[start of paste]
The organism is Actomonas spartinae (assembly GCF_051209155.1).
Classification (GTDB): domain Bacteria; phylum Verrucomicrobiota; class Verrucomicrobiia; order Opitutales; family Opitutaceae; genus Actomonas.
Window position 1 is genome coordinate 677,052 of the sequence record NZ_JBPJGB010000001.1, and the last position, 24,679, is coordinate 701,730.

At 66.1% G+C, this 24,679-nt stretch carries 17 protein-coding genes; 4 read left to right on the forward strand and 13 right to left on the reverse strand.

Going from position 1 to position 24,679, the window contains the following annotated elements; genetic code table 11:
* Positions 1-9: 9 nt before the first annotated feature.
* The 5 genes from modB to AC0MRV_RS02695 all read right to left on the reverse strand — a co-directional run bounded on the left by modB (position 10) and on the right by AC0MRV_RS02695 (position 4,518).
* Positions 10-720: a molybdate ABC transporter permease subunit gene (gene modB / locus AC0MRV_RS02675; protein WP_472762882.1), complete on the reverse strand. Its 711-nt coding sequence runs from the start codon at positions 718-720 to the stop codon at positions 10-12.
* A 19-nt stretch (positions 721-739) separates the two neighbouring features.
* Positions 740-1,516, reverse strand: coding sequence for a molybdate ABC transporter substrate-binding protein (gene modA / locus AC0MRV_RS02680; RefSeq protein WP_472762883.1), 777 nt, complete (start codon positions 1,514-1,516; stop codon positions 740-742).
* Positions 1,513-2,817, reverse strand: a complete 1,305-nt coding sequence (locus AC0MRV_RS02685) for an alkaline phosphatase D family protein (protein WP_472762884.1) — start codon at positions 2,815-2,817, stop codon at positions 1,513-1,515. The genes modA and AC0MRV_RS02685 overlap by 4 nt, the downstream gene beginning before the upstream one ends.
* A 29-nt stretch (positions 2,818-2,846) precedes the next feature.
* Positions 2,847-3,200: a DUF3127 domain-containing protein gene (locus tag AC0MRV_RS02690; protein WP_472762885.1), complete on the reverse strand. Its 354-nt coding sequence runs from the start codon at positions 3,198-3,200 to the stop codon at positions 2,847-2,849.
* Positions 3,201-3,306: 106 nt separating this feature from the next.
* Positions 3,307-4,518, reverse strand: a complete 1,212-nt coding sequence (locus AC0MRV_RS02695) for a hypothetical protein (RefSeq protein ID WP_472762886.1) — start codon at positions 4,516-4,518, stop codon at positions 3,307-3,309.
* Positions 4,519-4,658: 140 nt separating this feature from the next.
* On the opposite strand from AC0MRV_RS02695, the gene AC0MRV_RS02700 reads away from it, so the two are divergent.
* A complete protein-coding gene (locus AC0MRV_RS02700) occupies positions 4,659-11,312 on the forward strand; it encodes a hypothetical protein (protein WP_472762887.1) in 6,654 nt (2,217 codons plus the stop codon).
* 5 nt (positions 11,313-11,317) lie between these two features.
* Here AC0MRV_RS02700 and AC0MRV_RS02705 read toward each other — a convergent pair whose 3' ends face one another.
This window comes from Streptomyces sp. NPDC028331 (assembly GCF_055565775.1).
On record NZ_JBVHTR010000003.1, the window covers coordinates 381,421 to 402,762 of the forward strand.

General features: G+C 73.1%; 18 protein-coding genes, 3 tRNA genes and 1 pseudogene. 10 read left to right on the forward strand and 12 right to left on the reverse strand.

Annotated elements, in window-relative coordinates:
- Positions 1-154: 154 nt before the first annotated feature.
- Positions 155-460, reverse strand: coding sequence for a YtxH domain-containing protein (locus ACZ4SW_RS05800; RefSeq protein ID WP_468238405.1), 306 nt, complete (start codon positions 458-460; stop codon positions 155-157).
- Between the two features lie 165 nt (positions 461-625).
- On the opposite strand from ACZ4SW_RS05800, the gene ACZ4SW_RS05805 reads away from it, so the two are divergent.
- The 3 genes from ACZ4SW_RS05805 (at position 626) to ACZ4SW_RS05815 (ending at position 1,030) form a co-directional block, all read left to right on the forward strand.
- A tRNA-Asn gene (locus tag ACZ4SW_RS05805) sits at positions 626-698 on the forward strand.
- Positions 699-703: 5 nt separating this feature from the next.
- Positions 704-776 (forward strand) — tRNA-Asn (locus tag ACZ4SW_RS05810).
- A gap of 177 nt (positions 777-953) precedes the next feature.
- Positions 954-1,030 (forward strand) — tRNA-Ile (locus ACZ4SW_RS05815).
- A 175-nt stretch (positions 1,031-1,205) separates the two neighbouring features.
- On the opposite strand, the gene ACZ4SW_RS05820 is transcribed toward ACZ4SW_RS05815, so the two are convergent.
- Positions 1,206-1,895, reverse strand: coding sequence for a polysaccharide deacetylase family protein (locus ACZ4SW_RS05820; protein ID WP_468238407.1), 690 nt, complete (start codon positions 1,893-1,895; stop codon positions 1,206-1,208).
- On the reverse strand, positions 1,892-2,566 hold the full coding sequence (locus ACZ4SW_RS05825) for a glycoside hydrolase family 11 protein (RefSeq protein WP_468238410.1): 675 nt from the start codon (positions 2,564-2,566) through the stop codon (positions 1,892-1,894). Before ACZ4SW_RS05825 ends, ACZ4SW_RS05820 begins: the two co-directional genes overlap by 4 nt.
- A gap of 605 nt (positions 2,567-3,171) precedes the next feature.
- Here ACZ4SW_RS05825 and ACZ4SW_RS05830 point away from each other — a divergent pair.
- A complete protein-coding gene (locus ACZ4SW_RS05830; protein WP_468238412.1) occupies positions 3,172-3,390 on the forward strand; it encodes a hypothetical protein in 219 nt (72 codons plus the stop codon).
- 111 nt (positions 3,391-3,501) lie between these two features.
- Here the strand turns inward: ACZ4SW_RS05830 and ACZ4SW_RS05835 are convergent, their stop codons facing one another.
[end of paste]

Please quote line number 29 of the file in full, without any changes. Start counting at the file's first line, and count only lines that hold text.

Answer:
- The 3 genes from ACZ4SW_RS05805 (at position 626) to ACZ4SW_RS05815 (ending at position 1,030) form a co-directional block, all read left to right on the forward strand.